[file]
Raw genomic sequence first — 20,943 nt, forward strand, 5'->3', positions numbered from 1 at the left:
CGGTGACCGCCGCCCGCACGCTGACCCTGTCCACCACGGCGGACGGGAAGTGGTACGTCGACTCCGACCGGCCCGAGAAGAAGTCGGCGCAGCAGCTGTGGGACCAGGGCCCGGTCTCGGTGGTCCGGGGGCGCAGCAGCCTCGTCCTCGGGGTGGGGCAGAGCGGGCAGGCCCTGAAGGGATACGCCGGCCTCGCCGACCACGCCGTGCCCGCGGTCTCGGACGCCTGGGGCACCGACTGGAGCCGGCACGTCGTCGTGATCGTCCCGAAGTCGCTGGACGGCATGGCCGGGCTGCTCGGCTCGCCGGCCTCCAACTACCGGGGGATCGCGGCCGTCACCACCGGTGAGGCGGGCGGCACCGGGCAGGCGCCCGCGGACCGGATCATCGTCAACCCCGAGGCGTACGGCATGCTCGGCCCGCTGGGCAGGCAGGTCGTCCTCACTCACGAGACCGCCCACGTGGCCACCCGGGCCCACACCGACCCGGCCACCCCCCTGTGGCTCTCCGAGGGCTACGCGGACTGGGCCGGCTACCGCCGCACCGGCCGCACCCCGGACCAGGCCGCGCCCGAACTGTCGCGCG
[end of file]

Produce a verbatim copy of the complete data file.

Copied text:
Raw genomic sequence first — 20,943 nt, forward strand, 5'->3', positions numbered from 1 at the left:
CGGTGACCGCCGCCCGCACGCTGACCCTGTCCACCACGGCGGACGGGAAGTGGTACGTCGACTCCGACCGGCCCGAGAAGAAGTCGGCGCAGCAGCTGTGGGACCAGGGCCCGGTCTCGGTGGTCCGGGGGCGCAGCAGCCTCGTCCTCGGGGTGGGGCAGAGCGGGCAGGCCCTGAAGGGATACGCCGGCCTCGCCGACCACGCCGTGCCCGCGGTCTCGGACGCCTGGGGCACCGACTGGAGCCGGCACGTCGTCGTGATCGTCCCGAAGTCGCTGGACGGCATGGCCGGGCTGCTCGGCTCGCCGGCCTCCAACTACCGGGGGATCGCGGCCGTCACCACCGGTGAGGCGGGCGGCACCGGGCAGGCGCCCGCGGACCGGATCATCGTCAACCCCGAGGCGTACGGCATGCTCGGCCCGCTGGGCAGGCAGGTCGTCCTCACTCACGAGACCGCCCACGTGGCCACCCGGGCCCACACCGACCCGGCCACCCCCCTGTGGCTCTCCGAGGGCTACGCGGACTGGGCCGGCTACCGCCGCACCGGCCGCACCCCGGACCAGGCCGCGCCCGAACTGTCGCGCG